Pant’s youth and the sturdy, unassuming success of Wriddhiman Saha (only Dhoni now has more tons as an Indian wicketkeeper in the longest format) mean a berth in the Test side remains at present distant. But BCCI eyes will almost certainly have looked enviously towards South Africa and seen the way Quinton de Kock — Pant’s injured Daredevils team mate — is now not only burning short-form record books but lighting high tempo fires under entire Test matches abroad from number seven.

In November, Pant scored the fastest-ever first-class hundred by an Indian, bringing up his ton from just 48 balls on his way to 135 off 67 against Jharkhand. He fits into the mould of the most sought-after of keeper-batsmen, the ones who can take matches away from the opposition. It is possibly inevitable his idol is Adam Gilchrist.

A few weeks before that record-breaking century he had also hit 308 off just 326 balls in Mumbai, albeit on a Wankhede wicket where Maharashtra declared at 635 for 2. It made him the fourth youngest triple centurion in first-class history and his entire first-class season was simply remarkable, seeing him finish with 993 runs at an average of 76.38. Such statistics are perhaps less surprising given his cricketing upbring, having been trained by the legendary Sonnet Club coach, Tarak Sinha, a man he has described, poignantly in light of the week’s events, as “a father”. He has also been blessed to have the guidance of Rahul Dravid during his time with India Under-19s and in the IPL. At 19, Pant currently is the seventeenth in the list of highest first-class averages for anyone in India, and the seventh-highest among his countrymen. He is a statistician’s dream and nightmare rolled into one.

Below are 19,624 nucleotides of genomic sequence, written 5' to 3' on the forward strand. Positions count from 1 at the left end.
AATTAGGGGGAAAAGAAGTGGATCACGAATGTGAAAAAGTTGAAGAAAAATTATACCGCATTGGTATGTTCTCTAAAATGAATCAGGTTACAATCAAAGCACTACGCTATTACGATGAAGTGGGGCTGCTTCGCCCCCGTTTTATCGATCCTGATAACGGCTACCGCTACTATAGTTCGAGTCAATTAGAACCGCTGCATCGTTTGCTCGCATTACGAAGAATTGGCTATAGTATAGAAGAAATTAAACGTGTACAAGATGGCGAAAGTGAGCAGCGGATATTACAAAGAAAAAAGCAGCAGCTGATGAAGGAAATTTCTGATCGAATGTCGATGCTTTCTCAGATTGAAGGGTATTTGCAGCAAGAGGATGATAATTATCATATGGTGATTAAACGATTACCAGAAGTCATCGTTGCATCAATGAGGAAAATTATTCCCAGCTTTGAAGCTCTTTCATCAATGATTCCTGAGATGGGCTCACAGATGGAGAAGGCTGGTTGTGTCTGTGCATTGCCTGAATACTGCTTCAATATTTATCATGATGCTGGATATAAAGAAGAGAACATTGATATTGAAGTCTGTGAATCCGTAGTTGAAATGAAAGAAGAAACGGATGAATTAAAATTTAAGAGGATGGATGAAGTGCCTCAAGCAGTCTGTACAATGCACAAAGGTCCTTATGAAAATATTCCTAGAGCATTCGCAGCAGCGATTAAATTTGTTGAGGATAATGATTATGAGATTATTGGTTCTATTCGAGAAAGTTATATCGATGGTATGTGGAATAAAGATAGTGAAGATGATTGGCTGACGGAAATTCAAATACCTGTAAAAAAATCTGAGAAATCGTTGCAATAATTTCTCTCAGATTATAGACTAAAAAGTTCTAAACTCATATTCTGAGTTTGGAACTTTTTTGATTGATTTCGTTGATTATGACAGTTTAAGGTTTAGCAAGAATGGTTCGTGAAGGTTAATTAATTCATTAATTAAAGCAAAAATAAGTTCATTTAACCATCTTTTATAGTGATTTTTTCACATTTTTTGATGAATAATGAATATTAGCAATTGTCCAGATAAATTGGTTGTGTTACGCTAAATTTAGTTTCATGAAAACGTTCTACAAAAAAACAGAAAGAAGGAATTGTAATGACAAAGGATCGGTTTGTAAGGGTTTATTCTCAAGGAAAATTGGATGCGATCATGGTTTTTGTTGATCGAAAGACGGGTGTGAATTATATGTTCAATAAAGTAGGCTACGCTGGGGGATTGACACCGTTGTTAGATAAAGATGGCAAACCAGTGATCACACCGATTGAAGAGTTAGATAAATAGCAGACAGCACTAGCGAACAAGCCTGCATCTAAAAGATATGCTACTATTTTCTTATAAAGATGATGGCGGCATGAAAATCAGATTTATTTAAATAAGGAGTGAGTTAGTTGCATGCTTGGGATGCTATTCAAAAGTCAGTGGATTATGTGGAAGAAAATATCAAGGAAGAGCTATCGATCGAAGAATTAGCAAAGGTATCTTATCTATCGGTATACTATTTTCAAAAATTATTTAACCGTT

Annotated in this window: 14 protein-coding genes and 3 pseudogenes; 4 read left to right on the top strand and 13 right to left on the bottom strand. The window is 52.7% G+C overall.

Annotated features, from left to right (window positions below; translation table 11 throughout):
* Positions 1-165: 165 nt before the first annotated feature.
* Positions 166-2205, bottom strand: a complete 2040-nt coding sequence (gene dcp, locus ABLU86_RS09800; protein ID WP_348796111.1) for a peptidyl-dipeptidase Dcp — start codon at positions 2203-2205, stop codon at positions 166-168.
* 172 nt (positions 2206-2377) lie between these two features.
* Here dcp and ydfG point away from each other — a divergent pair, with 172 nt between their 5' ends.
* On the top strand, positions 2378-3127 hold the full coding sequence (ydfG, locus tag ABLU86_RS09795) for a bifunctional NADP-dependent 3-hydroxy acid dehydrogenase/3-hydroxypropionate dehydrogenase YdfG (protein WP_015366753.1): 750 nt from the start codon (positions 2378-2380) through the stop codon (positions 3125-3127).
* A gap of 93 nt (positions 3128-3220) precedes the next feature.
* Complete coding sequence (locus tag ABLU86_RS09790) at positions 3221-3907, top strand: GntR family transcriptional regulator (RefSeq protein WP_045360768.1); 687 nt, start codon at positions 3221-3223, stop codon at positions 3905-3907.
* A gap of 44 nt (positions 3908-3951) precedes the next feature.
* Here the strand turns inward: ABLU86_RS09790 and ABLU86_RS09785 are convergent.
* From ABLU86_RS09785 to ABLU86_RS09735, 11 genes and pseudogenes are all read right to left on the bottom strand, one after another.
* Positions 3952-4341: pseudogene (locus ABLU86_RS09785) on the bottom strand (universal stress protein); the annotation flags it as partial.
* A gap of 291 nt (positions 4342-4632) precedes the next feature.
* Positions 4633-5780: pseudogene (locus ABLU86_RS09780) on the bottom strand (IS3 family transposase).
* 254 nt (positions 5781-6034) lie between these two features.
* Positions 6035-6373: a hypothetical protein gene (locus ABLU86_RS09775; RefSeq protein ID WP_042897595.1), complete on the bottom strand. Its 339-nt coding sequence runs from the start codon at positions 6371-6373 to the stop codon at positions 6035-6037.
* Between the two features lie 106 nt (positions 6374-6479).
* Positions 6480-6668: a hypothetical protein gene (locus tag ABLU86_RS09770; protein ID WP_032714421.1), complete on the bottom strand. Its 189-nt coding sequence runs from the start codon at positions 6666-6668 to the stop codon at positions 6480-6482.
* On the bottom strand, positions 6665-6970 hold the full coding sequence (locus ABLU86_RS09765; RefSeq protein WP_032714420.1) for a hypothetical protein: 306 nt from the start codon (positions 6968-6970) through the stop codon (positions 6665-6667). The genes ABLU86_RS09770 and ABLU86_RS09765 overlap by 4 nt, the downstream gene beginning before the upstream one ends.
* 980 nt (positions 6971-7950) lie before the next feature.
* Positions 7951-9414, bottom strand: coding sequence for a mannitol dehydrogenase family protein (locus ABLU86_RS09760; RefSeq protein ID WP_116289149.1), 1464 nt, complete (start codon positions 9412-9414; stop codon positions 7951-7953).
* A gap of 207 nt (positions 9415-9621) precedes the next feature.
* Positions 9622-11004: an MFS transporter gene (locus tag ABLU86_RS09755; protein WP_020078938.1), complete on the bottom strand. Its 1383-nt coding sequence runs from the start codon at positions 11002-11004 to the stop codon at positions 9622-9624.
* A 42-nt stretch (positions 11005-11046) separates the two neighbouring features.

As his batting partners collapsed around him at the Chinnaswamy on Saturday, Pant maintained both his strike rate and poise, his scoring faltering only in the last few balls of his innings as he tried in vain to keep the strike. The situation was not aided by Amit Mishra, who attempted ramp shots that saw him succeed only in nearly ending up on his rump. Pant, though, was still standing tall as the final over started, but required an improbable 19 off it and perished playing a desperate swish off Negi’s first ball. When his stumps rattled the home crowd roared, testament to his pivotal status in the match, but as he walked off they applauded, testament to his courage. Pant looked exhausted and a touch bewildered as headed back with 57 off 36 to his name, offering a anguished grimace that could have been at the impending loss of the match, but was probably about the loss of a great deal more. Unlike Hussey, he had no one to cling to. He was alone with his bat and his thoughts, triumphant in his dignity in the face of defeat and grief.

His efforts may have been in vain, ultimately part of a punchline to another joke about Delhi’s chronic inability to snatch incompetence from the jaws of a cakewalk. Yet in a week of personal tragedy, Pant, playing in the form of the game thought by some to be just a bit of fun, gave his bereaved family at least a few moments of great pride and happiness in the midst of their horrible grief. And, in doing so, gave the world another glimpse into his surely immense cricketing future.

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Updated Date: Apr 10, 2017 17:38:59 IST